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120 small quakes swarm Mount St. Helens; scientists turn to data for clues

Mount St Helens (Courtesy Don Jensen)

A recent swarm of more than 120 earthquakes near Mount St. Helens -- all below a magnitude 0.5 -- comes as a reminder to scientists and residents alike that while the volcano has been relatively "well-behaved" recently, another eruption is inevitable.

Our news partners at the Columbian recently got in touch with scientists who study, in part, the volcano and the land beneath it. To them, these quakes are a window into what's going on underground, and can be helpful for directing further research.

“Each of these little earthquakes is a clue and a reminder we are marching toward an eruption someday,” said Weston Thelen, a U.S. Geological Survey seismologist with the Cascades Volcano Observatory in Vancouver, as reported in the Columbian.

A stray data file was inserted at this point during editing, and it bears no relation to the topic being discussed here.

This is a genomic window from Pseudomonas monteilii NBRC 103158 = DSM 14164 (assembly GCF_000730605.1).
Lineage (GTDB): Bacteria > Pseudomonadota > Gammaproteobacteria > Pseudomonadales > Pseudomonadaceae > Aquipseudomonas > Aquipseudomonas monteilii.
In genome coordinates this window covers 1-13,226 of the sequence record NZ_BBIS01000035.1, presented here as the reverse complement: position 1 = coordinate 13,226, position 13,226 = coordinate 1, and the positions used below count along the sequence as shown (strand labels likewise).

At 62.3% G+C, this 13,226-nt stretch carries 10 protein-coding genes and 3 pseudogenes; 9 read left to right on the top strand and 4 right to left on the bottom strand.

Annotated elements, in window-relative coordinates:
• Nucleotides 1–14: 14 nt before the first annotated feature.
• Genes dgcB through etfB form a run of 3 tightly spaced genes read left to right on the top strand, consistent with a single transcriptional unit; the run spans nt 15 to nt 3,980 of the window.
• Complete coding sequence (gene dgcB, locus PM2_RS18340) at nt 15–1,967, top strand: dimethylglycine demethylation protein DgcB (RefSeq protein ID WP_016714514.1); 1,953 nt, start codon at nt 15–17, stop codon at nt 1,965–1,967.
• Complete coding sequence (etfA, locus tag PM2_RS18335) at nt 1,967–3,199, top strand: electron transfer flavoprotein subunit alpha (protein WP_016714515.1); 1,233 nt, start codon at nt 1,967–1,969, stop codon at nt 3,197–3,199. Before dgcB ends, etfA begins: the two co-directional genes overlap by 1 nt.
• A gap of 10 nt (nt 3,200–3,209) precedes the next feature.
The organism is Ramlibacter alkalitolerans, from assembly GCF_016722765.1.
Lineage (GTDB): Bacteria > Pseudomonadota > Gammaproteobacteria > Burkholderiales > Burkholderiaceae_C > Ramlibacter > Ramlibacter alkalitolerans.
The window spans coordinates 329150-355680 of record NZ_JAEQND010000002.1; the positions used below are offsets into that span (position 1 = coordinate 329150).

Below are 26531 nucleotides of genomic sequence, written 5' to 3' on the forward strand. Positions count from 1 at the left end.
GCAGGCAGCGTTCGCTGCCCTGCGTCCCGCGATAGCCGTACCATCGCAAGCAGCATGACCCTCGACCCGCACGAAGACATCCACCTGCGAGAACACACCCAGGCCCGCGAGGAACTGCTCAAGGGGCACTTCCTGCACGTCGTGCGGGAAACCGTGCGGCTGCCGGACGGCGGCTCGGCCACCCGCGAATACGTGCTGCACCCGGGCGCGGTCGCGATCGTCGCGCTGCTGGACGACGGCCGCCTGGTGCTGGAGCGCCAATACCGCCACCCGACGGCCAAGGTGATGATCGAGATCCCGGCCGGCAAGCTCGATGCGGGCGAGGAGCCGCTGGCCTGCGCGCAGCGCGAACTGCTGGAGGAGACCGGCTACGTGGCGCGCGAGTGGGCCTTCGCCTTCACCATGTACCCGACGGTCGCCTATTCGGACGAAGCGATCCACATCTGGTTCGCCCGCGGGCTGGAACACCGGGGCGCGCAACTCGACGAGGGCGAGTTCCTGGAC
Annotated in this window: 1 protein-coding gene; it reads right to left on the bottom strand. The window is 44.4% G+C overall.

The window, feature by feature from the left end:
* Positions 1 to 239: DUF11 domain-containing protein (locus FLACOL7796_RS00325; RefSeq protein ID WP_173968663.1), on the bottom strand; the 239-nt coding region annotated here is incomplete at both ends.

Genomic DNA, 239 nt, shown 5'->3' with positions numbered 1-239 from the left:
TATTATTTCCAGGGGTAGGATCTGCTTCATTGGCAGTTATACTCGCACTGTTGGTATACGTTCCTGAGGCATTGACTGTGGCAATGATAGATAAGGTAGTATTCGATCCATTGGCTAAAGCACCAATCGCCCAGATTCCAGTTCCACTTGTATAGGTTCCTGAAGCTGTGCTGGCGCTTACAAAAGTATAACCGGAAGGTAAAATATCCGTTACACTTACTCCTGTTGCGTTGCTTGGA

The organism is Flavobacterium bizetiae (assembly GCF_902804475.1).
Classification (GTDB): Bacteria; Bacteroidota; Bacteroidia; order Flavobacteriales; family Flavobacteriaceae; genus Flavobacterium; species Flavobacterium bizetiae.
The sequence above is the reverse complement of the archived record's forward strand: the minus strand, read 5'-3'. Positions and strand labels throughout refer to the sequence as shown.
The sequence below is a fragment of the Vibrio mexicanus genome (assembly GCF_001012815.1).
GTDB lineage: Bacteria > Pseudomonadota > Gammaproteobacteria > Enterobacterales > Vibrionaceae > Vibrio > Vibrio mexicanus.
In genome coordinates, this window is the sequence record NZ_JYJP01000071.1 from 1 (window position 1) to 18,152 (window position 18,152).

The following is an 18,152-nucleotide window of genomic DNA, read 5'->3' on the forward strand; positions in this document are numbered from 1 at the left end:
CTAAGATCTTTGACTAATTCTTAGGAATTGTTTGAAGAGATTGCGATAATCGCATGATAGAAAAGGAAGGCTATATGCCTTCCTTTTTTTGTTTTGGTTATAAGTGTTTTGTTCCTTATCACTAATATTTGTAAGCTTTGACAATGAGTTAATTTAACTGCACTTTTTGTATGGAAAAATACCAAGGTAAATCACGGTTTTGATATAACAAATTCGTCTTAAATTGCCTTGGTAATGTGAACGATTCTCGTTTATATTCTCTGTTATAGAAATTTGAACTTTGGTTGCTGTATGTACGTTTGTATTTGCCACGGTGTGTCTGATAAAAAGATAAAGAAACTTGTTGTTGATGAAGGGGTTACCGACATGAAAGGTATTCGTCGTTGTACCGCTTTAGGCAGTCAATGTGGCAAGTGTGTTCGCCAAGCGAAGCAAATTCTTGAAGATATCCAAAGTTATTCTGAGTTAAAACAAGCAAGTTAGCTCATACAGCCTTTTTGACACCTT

There's nothing particularly alarming about this series of earthquakes, though, and it doesn't help much to indicate when the next eruption will be. Read more about the recent swarm and what scientists have to say here.


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